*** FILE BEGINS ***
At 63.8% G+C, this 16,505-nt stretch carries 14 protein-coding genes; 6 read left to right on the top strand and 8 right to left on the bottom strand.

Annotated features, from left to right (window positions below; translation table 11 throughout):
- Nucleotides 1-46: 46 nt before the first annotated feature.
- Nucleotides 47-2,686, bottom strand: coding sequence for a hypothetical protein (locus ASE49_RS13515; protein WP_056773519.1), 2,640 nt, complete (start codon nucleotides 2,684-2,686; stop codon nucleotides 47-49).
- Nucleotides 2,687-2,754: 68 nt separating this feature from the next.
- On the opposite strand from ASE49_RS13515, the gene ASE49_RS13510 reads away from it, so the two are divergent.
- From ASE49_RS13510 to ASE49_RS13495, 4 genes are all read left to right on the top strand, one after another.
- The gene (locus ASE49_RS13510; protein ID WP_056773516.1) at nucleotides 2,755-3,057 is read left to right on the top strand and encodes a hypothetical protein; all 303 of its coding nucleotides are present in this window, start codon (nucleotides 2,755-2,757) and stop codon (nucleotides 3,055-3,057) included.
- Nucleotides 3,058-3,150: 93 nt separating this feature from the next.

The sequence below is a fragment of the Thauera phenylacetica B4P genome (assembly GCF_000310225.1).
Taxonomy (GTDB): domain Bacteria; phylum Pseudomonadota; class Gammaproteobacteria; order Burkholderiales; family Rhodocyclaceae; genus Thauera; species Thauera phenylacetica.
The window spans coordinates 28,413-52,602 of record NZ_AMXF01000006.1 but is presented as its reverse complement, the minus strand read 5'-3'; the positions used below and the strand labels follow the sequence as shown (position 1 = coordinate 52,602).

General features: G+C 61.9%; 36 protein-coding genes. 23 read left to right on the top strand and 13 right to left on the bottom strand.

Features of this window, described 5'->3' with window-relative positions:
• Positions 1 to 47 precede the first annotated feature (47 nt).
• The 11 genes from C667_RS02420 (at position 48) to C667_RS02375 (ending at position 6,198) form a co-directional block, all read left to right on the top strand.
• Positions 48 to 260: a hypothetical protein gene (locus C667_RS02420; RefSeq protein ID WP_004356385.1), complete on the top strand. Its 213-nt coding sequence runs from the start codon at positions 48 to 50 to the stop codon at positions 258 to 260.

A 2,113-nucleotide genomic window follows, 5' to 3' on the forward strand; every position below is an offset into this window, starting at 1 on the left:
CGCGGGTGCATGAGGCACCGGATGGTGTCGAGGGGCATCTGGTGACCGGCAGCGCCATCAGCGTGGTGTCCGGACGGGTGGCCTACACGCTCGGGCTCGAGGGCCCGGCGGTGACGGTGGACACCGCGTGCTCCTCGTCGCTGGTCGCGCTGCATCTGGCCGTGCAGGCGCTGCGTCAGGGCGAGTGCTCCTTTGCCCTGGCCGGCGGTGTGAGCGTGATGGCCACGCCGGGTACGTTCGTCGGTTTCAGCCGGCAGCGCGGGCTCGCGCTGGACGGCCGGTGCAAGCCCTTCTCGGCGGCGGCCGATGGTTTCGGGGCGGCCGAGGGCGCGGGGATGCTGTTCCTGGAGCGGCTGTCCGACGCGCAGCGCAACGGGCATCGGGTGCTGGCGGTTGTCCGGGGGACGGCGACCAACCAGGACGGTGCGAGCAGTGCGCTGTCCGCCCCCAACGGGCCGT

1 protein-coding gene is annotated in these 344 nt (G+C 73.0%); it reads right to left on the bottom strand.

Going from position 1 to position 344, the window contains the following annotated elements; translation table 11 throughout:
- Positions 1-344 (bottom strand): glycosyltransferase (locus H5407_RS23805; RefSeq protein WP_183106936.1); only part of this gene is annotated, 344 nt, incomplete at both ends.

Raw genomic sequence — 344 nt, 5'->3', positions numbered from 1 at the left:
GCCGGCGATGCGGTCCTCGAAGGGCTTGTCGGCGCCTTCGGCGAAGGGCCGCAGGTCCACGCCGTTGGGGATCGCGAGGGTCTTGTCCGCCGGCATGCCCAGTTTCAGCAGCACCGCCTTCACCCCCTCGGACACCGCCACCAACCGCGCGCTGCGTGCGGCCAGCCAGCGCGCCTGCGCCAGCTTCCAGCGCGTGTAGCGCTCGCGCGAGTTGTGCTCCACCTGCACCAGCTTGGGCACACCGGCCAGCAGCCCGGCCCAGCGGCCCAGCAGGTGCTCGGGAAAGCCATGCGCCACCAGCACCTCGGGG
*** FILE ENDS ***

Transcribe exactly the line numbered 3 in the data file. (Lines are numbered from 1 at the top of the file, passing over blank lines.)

- Nucleotides 1-46: 46 nt before the first annotated feature.